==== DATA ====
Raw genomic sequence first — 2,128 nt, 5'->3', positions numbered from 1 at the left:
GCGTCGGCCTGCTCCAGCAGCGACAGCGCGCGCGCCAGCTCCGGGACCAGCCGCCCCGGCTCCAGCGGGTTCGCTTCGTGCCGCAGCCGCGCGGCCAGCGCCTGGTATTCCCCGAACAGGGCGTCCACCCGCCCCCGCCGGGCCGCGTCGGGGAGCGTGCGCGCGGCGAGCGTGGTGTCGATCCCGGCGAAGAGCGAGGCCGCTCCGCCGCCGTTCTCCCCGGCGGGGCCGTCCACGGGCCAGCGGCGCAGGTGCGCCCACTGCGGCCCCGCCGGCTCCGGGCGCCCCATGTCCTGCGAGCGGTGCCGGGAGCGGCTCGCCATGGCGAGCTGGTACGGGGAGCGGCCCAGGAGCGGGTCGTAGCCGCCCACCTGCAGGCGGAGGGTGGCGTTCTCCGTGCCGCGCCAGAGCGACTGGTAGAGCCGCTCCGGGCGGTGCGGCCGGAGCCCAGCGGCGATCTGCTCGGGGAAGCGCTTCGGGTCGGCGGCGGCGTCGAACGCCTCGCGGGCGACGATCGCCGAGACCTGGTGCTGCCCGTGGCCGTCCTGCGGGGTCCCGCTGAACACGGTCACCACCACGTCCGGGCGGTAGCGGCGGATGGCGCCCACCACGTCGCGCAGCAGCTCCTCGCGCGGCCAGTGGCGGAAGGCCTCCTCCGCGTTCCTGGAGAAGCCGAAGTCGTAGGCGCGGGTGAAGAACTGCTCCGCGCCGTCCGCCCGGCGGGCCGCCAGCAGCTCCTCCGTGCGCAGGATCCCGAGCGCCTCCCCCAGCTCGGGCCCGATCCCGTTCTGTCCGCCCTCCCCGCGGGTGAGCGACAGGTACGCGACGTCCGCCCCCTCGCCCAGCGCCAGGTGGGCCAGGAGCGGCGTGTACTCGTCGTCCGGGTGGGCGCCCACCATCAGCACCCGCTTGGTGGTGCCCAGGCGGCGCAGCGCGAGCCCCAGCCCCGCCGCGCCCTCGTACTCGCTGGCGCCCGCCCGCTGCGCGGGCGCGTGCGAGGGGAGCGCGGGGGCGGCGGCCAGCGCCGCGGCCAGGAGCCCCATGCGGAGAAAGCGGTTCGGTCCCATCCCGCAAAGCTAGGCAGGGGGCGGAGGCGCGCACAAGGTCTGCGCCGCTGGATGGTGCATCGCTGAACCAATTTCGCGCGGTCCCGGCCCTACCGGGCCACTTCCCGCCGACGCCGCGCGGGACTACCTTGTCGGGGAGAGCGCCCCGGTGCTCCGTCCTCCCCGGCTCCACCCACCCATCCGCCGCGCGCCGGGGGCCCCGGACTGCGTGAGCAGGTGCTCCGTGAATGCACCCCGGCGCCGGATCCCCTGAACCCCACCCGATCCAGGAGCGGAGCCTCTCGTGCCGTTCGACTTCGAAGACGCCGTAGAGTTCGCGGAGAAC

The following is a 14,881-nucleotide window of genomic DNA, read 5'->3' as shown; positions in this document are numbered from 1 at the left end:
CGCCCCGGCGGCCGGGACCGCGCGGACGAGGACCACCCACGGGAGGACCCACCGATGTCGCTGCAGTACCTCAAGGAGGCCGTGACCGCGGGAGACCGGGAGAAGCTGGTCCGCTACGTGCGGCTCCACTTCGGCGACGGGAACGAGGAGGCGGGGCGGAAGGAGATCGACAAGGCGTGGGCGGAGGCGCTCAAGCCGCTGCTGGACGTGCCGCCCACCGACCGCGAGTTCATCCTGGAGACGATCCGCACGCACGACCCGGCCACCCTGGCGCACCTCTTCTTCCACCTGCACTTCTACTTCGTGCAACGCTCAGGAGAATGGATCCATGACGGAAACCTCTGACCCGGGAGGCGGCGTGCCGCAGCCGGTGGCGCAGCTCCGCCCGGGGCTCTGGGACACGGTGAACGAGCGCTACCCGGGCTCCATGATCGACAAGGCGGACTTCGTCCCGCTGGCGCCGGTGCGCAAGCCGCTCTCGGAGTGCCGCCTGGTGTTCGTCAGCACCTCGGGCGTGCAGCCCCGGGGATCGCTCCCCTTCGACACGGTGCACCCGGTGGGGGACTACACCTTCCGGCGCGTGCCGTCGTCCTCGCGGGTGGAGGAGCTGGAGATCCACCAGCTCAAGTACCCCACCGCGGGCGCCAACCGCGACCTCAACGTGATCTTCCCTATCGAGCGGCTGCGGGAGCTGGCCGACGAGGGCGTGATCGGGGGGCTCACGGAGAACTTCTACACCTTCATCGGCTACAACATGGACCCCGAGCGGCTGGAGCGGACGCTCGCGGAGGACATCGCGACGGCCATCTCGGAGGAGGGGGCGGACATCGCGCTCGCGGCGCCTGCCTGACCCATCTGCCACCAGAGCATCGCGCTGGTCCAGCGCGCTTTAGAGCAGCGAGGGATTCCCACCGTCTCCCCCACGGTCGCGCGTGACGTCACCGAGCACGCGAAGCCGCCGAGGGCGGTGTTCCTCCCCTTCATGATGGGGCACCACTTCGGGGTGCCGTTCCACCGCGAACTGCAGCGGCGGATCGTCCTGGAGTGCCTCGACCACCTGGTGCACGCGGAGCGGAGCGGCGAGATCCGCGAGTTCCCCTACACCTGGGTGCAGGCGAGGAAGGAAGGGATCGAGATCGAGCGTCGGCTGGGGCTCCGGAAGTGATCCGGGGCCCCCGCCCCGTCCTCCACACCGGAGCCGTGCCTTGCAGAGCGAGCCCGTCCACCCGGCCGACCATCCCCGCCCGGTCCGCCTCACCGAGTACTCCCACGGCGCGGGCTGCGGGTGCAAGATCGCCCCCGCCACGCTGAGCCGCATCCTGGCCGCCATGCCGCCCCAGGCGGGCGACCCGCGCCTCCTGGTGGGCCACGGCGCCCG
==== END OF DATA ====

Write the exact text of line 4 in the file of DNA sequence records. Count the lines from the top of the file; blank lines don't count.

CGCCCCGGCGGCCGGGACCGCGCGGACGAGGACCACCCACGGGAGGACCCACCGATGTCGCTGCAGTACCTCAAGGAGGCCGTGACCGCGGGAGACCGGGAGAAGCTGGTCCGCTACGTGCGGCTCCACTTCGGCGACGGGAACGAGGAGGCGGGGCGGAAGGAGATCGACAAGGCGTGGGCGGAGGCGCTCAAGCCGCTGCTGGACGTGCCGCCCACCGACCGCGAGTTCATCCTGGAGACGATCCGCACGCACGACCCGGCCACCCTGGCGCACCTCTTCTTCCACCTGCACTTCTACTTCGTGCAACGCTCAGGAGAATGGATCCATGACGGAAACCTCTGACCCGGGAGGCGGCGTGCCGCAGCCGGTGGCGCAGCTCCGCCCGGGGCTCTGGGACACGGTGAACGAGCGCTACCCGGGCTCCATGATCGACAAGGCGGACTTCGTCCCGCTGGCGCCGGTGCGCAAGCCGCTCTCGGAGTGCCGCCTGGTGTTCGTCAGCACCTCGGGCGTGCAGCCCCGGGGATCGCTCCCCTTCGACACGGTGCACCCGGTGGGGGACTACACCTTCCGGCGCGTGCCGTCGTCCTCGCGGGTGGAGGAGCTGGAGATCCACCAGCTCAAGTACCCCACCGCGGGCGCCAACCGCGACCTCAACGTGATCTTCCCTATCGAGCGGCTGCGGGAGCTGGCCGACGAGGGCGTGATCGGGGGGCTCACGGAGAACTTCTACACCTTCATCGGCTACAACATGGACCCCGAGCGGCTGGAGCGGACGCTCGCGGAGGACATCGCGACGGCCATCTCGGAGGAGGGGGCGGACATCGCGCTCGCGGCGCCTGCCTGACCCATCTGCCACCAGAGCATCGCGCTGGTCCAGCGCGCTTTAGAGCAGCGAGGGATTCCCACCGTCTCCCCCACGGTCGCGCGTGACGTCACCGAGCACGCGAAGCCGCCGAGGGCGGTGTTCCTCCCCTTCATGATGGGGCACCACTTCGGGGTGCCGTTCCACCGCGAACTGCAGCGGCGGATCGTCCTGGAGTGCCTCGACCACCTGGTGCACGCGGAGCGGAGCGGCGAGATCCGCGAGTTCCCCTACACCTGGGTGCAGGCGAGGAAGGAAGGGATCGAGATCGAGCGTCGGCTGGGGCTCCGGAAGTGATCCGGGGCCCCCGCCCCGTCCTCCACACCGGAGCCGTGCCTTGCAGAGCGAGCCCGTCCACCCGGCCGACCATCCCCGCCCGGTCCGCCTCACCGAGTACTCCCACGGCGCGGGCTGCGGGTGCAAGATCGCCCCCGCCACGCTGAGCCGCATCCTGGCCGCCATGCCGCCCCAGGCGGGCGACCCGCGCCTCCTGGTGGGCCACGGCGCCCG